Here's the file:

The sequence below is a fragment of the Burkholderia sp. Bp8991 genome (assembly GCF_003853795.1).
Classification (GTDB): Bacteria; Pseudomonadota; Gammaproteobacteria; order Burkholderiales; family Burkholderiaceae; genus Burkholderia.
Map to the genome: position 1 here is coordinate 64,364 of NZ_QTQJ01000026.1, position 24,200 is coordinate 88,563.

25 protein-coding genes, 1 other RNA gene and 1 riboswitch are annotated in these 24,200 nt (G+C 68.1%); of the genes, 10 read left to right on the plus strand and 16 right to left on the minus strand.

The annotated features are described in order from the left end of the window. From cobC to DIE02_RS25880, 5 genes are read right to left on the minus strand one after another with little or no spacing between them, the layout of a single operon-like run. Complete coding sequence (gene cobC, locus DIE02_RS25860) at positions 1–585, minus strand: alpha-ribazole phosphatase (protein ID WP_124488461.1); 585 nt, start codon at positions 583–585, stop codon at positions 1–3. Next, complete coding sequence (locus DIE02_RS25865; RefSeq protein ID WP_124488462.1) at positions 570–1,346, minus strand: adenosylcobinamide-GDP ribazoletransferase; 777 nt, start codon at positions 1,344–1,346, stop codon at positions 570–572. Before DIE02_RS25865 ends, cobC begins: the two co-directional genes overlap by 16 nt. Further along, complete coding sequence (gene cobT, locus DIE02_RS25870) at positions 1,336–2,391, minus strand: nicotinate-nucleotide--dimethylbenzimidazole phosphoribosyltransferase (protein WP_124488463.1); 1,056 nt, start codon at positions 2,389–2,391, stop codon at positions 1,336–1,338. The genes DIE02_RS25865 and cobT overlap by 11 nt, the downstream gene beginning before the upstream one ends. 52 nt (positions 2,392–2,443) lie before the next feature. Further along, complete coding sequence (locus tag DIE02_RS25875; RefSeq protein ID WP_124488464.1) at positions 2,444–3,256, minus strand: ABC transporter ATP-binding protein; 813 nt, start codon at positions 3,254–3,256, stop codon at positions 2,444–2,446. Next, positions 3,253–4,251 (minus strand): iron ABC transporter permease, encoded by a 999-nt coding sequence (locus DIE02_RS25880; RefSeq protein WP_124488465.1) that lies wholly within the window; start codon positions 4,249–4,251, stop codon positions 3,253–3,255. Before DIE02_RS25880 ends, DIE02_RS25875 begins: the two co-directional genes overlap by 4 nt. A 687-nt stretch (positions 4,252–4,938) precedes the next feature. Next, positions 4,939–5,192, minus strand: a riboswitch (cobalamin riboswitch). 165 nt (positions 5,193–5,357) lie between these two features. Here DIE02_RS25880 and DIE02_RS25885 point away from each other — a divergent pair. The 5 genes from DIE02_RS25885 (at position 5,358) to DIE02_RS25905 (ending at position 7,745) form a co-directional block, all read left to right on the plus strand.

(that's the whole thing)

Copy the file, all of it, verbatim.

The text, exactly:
The sequence below is a fragment of the Burkholderia sp. Bp8991 genome (assembly GCF_003853795.1).
Classification (GTDB): Bacteria; Pseudomonadota; Gammaproteobacteria; order Burkholderiales; family Burkholderiaceae; genus Burkholderia.
Map to the genome: position 1 here is coordinate 64,364 of NZ_QTQJ01000026.1, position 24,200 is coordinate 88,563.

25 protein-coding genes, 1 other RNA gene and 1 riboswitch are annotated in these 24,200 nt (G+C 68.1%); of the genes, 10 read left to right on the plus strand and 16 right to left on the minus strand.

The annotated features are described in order from the left end of the window. From cobC to DIE02_RS25880, 5 genes are read right to left on the minus strand one after another with little or no spacing between them, the layout of a single operon-like run. Complete coding sequence (gene cobC, locus DIE02_RS25860) at positions 1–585, minus strand: alpha-ribazole phosphatase (protein ID WP_124488461.1); 585 nt, start codon at positions 583–585, stop codon at positions 1–3. Next, complete coding sequence (locus DIE02_RS25865; RefSeq protein ID WP_124488462.1) at positions 570–1,346, minus strand: adenosylcobinamide-GDP ribazoletransferase; 777 nt, start codon at positions 1,344–1,346, stop codon at positions 570–572. Before DIE02_RS25865 ends, cobC begins: the two co-directional genes overlap by 16 nt. Further along, complete coding sequence (gene cobT, locus DIE02_RS25870) at positions 1,336–2,391, minus strand: nicotinate-nucleotide--dimethylbenzimidazole phosphoribosyltransferase (protein WP_124488463.1); 1,056 nt, start codon at positions 2,389–2,391, stop codon at positions 1,336–1,338. The genes DIE02_RS25865 and cobT overlap by 11 nt, the downstream gene beginning before the upstream one ends. 52 nt (positions 2,392–2,443) lie before the next feature. Further along, complete coding sequence (locus tag DIE02_RS25875; RefSeq protein ID WP_124488464.1) at positions 2,444–3,256, minus strand: ABC transporter ATP-binding protein; 813 nt, start codon at positions 3,254–3,256, stop codon at positions 2,444–2,446. Next, positions 3,253–4,251 (minus strand): iron ABC transporter permease, encoded by a 999-nt coding sequence (locus DIE02_RS25880; RefSeq protein WP_124488465.1) that lies wholly within the window; start codon positions 4,249–4,251, stop codon positions 3,253–3,255. Before DIE02_RS25880 ends, DIE02_RS25875 begins: the two co-directional genes overlap by 4 nt. A 687-nt stretch (positions 4,252–4,938) precedes the next feature. Next, positions 4,939–5,192, minus strand: a riboswitch (cobalamin riboswitch). 165 nt (positions 5,193–5,357) lie between these two features. Here DIE02_RS25880 and DIE02_RS25885 point away from each other — a divergent pair. The 5 genes from DIE02_RS25885 (at position 5,358) to DIE02_RS25905 (ending at position 7,745) form a co-directional block, all read left to right on the plus strand.